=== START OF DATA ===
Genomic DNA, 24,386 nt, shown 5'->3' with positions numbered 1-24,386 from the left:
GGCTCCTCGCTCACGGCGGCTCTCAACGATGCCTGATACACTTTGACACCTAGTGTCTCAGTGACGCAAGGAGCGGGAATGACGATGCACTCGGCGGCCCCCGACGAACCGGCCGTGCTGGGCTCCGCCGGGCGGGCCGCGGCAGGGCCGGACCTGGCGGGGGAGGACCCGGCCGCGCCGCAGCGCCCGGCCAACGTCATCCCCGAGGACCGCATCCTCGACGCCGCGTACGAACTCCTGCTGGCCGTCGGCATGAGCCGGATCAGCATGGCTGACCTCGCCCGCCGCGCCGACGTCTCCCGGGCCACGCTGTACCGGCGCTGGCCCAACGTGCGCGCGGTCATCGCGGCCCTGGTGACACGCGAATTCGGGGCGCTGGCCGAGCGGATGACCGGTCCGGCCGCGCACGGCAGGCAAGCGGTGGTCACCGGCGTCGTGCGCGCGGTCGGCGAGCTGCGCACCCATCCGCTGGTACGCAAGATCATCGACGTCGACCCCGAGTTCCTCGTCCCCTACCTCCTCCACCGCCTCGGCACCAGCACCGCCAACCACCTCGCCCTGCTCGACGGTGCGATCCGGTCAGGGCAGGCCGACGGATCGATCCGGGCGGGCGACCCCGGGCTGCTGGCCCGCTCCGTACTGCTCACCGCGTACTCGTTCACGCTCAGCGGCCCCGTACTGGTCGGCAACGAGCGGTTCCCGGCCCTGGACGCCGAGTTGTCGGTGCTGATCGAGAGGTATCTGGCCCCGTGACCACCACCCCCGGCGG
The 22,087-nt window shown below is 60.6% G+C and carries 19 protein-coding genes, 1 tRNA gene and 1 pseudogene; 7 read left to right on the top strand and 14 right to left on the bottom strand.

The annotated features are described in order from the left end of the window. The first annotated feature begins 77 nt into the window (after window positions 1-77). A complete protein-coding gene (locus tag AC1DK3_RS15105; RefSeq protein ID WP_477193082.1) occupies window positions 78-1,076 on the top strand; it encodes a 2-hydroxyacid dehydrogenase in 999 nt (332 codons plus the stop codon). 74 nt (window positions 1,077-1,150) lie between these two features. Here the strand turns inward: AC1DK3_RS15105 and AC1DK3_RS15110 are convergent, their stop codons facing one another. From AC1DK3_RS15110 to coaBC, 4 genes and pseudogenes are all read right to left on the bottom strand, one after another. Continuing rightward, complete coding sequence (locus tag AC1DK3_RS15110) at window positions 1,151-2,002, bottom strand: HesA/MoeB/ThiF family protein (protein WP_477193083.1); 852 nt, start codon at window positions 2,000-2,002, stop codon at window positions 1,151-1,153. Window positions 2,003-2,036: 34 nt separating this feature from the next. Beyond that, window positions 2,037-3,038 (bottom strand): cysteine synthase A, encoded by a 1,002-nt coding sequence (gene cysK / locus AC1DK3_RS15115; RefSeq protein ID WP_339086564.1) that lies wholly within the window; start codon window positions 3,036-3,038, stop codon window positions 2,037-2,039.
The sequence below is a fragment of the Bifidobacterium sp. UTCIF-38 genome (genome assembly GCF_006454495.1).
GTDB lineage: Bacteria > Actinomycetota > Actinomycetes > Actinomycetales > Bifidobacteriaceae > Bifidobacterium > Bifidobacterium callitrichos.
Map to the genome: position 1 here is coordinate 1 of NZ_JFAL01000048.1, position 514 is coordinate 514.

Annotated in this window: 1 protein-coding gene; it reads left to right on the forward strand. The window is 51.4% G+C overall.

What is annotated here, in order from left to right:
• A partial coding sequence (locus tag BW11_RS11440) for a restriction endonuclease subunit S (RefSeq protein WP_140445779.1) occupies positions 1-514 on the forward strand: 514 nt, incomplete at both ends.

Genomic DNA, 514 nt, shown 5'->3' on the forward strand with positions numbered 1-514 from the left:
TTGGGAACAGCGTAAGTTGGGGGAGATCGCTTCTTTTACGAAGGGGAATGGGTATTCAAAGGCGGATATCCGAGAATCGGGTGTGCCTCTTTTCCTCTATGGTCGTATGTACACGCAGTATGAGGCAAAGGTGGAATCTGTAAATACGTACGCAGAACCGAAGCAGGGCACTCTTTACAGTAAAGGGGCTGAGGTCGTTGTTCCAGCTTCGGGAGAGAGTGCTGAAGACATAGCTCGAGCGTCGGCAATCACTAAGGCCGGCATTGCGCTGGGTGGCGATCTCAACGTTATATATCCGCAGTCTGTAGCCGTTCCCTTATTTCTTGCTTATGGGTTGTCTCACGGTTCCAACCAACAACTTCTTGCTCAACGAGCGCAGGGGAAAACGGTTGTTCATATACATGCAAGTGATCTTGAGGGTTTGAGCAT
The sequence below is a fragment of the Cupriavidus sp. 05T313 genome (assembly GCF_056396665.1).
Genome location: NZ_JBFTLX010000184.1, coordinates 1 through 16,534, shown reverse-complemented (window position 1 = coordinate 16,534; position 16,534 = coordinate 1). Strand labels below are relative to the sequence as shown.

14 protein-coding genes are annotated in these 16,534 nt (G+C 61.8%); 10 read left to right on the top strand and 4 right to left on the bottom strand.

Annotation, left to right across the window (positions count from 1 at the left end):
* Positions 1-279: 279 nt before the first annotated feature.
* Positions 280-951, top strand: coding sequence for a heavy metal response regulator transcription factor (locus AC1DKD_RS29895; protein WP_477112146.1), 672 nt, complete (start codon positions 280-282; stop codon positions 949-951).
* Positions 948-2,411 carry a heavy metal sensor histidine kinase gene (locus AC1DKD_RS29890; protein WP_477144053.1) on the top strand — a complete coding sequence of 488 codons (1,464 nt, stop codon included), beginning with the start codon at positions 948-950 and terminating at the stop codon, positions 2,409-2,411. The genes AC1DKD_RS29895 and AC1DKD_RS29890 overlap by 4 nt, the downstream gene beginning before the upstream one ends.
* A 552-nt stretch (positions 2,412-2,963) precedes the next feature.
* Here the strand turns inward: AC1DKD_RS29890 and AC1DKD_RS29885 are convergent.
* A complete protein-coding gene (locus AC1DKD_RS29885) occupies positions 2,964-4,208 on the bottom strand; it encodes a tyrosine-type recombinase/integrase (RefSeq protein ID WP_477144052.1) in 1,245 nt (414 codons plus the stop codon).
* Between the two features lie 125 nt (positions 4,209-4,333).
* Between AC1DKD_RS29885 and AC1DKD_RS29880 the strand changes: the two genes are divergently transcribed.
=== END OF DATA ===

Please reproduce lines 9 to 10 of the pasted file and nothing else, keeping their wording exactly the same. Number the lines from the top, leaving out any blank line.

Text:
What is annotated here, in order from left to right:
• A partial coding sequence (locus tag BW11_RS11440) for a restriction endonuclease subunit S (RefSeq protein WP_140445779.1) occupies positions 1-514 on the forward strand: 514 nt, incomplete at both ends.